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UN Failing To Save Apes From Extinction

By Ben McConville
The Scotsman - UK

NEW YORK -- Mankind has casually destroyed thousands of the species with which it shares the planet but wildlife experts warn that we are about to commit the most shocking act of annihilation yet.

They say many species of our closest relatives, the great apes of Africa and Southeast Asia, are now only 30 to 50 years away from extinction and a major United Nations drive to save them is in disarray.
Leading conservationists have accused the world community of squandering valuable time during which gorilla, orang-utan and chimpanzee populations have all suffered due to war, loss of habitat, the bushmeat trade and trophy hunting.
This week, an emergency meeting of the international community in Paris is to try to kickstart the failed Great Apes Survival Project (Grasp) launched by the UN Environment Programme two years ago.
Representatives from each of the 28 countries that have wild great ape populations will be at the meeting in Paris. It will be the first time they have sat down together at the same table and is to be the precursor for a government-level meeting arranged for the end of 2004.
The plight of gorillas, which can live for up to 50 years, has been the most prominent in recent times. There are three subspecies of gorillas. The two lowland varieties are still counted in their tens of thousands, but mountain gorillas are now only counted in their hundreds. World Conservation Monitoring scientists say there could be no more than 126,000 in all.
One population of eastern lowland gorillas in the war-ravaged Democratic Republic of Congo is known to have halved to around 130, and another group in the Cross river region of Nigeria is down to only 150. The forest there is threatened by loggers, and has already been extensively damaged by wildfires.
Orang-utans, which live for 40 years, inhabit a huge geographical area in Indonesia, but experts say they are under threat in every region and there could be fewer than 20,000 left.
There are two species of chimpanzee and numbers are put at between 100,000 and 200,000. Their numbers are not dwindling in all areas of the world, but in some they are in serious danger - for example, there are thought to be only 4,000 to 6,000 surviving in Nigeria.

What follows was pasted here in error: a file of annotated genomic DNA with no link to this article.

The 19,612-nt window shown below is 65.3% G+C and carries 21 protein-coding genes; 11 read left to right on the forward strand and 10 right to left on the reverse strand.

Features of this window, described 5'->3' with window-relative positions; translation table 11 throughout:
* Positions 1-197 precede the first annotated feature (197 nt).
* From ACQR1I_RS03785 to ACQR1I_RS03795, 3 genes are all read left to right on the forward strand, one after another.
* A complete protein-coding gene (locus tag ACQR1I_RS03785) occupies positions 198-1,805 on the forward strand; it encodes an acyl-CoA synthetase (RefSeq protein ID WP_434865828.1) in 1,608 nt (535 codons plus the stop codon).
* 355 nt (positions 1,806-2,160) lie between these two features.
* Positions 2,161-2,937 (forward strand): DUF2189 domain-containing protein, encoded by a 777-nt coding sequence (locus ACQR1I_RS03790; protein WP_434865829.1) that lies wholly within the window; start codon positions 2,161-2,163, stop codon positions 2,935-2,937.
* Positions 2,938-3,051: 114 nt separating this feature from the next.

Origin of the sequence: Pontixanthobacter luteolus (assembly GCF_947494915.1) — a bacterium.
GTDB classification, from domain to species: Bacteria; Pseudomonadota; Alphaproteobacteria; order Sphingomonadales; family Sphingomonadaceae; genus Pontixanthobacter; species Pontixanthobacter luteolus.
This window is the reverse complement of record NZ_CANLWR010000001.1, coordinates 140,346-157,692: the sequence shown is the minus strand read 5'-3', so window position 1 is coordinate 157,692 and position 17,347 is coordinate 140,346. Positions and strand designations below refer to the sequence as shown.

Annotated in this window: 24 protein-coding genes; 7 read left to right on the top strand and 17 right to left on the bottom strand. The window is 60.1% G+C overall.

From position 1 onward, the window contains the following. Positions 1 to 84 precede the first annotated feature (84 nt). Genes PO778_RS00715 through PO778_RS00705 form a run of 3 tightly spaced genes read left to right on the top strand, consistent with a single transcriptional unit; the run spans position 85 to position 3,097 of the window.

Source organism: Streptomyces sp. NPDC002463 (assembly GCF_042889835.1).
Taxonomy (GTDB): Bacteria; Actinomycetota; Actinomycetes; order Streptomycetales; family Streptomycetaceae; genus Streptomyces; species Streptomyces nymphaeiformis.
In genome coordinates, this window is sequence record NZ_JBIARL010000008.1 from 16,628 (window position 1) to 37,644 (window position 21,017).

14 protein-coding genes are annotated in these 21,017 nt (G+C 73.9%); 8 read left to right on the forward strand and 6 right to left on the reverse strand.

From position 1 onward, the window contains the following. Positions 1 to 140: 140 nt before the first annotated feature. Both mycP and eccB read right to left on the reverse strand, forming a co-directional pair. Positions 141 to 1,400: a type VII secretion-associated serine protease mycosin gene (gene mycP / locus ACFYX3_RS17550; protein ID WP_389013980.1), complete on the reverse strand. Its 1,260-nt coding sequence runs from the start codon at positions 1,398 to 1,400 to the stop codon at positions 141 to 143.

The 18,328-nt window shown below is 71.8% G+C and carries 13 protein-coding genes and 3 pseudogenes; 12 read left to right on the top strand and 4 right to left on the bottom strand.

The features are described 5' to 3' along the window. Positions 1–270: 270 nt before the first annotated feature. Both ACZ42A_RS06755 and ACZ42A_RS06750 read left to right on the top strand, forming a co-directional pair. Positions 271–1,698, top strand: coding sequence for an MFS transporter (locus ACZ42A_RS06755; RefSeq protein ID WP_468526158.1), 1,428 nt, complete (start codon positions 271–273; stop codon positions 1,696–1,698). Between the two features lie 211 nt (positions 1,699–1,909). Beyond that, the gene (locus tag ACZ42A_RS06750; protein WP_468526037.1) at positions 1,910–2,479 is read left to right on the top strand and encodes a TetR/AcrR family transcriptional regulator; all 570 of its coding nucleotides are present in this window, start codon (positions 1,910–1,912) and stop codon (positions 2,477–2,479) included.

Doug Cress, from the Secretariat of Pan African Sanctuaries, which has 28 ape reserves from Gambia to South Africa, said so far Grasp had failed.
"Mountain gorilla populations are extremely tenuous and chimpanzees are hanging by a thread. They are close to extinction," he said.
"This is the best last hope for coordinating something comprehensive to manage the survival of the great apes. If there is a doomsday clock ticking then it's at one minute to midnight," Cress added.
"Grasp got into trouble almost from day one. It was overwhelmed by the enormity of the task.
"While the people there were well intentioned it was grossly under-funded and under-staffed. We need to turn it into an organisation that has clout like the International Whaling Commission, which it should have been all along."
But conservationists acknowledge that developing countries such as Congo and Rwanda, where many of the mountain gorillas are to be found, need incentives if they are to be convinced great apes are not expendable.
Cress said: "When you make the countries a stakeholder they take responsibility. But we in the West have a duty too, to help through debt relief and other incentives.
"It's always difficult telling an under-funded government with scarce resources and an undernourished population to pay attention to animals. They have priorities. But this really is it. It's now, or we lose these beautiful creatures for ever."
Better education and using the animals as commercial assets through tourism are seen as two ways to help conserve the apes that are left. Heather Eves, of the Bushmeat Crisis Task Force, one of the groups working with Unep, said: "Where great ape tourism has been developed, for instance in Uganda's Bwindi and Kibale Forest national parks, the animals have become to local communities an important source of revenue worth more alive than dead.
"But too few people are aware of the role gorillas play in regenerating woodlands by dispersing seeds and pruning trees. Along with elephants, the great apes are the gardeners of the African and Southeast Asian forests."
A spokesman for the Ape Alliance said: "Each year thousands of orang-utans have been killed or driven from their forests by illegal loggers. Thousands more gorillas, chimpanzees and bonobos (pigmy chimpanzees) have been killed for bushmeat.
And new threats are emerging. In the Democratic Republic of Congo miners seeking the highly prized mineral tantalite, or coltan, have been pouring waste into the Biega national park and Okapi wildlife reserve."

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